Trump visits CA wildfire sites: ‘We’ve never seen anything like this’
The mission of the Federal Emergency Management Agency is to coordinate the federal government’s response to “all domestic disasters, whether natural or man-made.”
Add this to the list: Disasters caused by a president.
That is what President Donald Trump managed to achieve Wednesday when he tweeted that he would withhold FEMA aid to wildfire-stricken Californians because of, in his view, how forests in the state had been mismanaged. That mismanagement, he said, caused the horrific wildfires that have scorched the state in the past two years.
The president left open a crack of possible help. He’ll withhold assistance “unless they get their act together, which is unlikely.”
Reaction from California Democratic leaders was swift and predictable. Gov. Gavin Newsom tweeted that “disasters and recovery are no time for politics.” Sen. Dianne Feinstein said “attacking victims is yet another low for this president.”
The incident is just the latest example of how Trump tries to use his position like an imperial ruler. Before getting too worked up, however, it is wise to remember that Trump’s first method of presidential action is to threaten.
Should he not relent and really try to withhold emergency aid, he will likely face legal challenges from California, not to mention the political fallout he will incur when Democrats start running campaign ads in two years showing burned-out elderly residents of Paradise who could not be helped by the federal government in their greatest time of need.
Beyond the threat are these realities:
Californians pay taxes like other Americans. Those taxes help fund FEMA. So when Trump threatens to withhold financial help, he is shortchanging Californians of monies they help provide.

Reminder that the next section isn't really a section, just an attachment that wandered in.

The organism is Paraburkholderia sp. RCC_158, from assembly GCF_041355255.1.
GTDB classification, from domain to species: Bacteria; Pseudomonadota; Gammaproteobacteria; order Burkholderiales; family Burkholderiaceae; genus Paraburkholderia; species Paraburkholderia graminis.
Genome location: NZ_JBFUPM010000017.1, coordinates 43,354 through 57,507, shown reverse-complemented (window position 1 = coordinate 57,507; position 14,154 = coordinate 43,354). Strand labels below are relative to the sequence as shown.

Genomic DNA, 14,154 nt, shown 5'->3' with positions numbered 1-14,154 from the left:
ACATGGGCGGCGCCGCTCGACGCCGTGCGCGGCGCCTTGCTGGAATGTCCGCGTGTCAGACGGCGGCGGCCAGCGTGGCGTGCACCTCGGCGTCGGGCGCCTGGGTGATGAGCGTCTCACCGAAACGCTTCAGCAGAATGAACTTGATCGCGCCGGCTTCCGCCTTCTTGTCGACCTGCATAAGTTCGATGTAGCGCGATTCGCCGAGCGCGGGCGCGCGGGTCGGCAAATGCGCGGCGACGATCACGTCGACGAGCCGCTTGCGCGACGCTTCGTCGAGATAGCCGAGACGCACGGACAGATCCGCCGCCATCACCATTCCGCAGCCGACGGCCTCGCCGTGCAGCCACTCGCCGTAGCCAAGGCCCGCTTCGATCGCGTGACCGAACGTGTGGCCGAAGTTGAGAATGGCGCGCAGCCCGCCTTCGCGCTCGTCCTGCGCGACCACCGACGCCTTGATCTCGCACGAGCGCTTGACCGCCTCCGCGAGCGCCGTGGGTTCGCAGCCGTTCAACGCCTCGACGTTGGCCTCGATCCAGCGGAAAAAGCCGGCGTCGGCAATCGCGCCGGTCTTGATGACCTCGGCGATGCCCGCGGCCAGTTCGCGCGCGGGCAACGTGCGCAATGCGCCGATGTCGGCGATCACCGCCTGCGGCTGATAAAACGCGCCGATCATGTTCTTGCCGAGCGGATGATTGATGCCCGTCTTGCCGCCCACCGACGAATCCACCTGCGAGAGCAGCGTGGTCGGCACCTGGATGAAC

In describing its mission, the agency says on its website: “From day one, FEMA has remained committed to protecting and serving the American people. That commitment to the people we serve and the belief in our survivor centric mission will never change.”
Note that the mission statement does not say “serving only the people the president wants to help.”
Trump’s tweet also sows confusion, in that he ties forest management to emergency aid. They are different issues and cannot be linked the way he wants.
But one aspect that is related is that most of the forest land in California is owned by the federal government. Broken down, the federal government is responsible for 57 percent of the state’s forest land; state government, 2 percent; private owners, 39 percent. Seemingly this escapes the president.
Maybe in response Newsom should tell Trump that California will simply stop paying federal taxes. Newsom could put it in terms a businessman like Trump understands: We are not getting our money’s worth. The partial government shutdown has closed national parks like Sequoia-Kings Canyon, meaning no chance for visitors to see the wonders that belong to all Americans. The shutdown has also left many federal workers in the state without paychecks. That, in turn, hurts the business owners in those employees’ hometowns who rely on their spending on goods and services.
November’s Camp fire in Paradise killed 86 people and destroyed more than 18,000 structures. Three people died in the Woolsey fire in Los Angeles-Ventura counties that same month. From north to south, horrific fires have scorched California over the past two years.
The president can play politics on issues like the border wall and resulting government shutdown. But he should re-read FEMA’s mission statement and post a new tweet that says “Never mind.” Federal aid after disasters is a right of all Americans.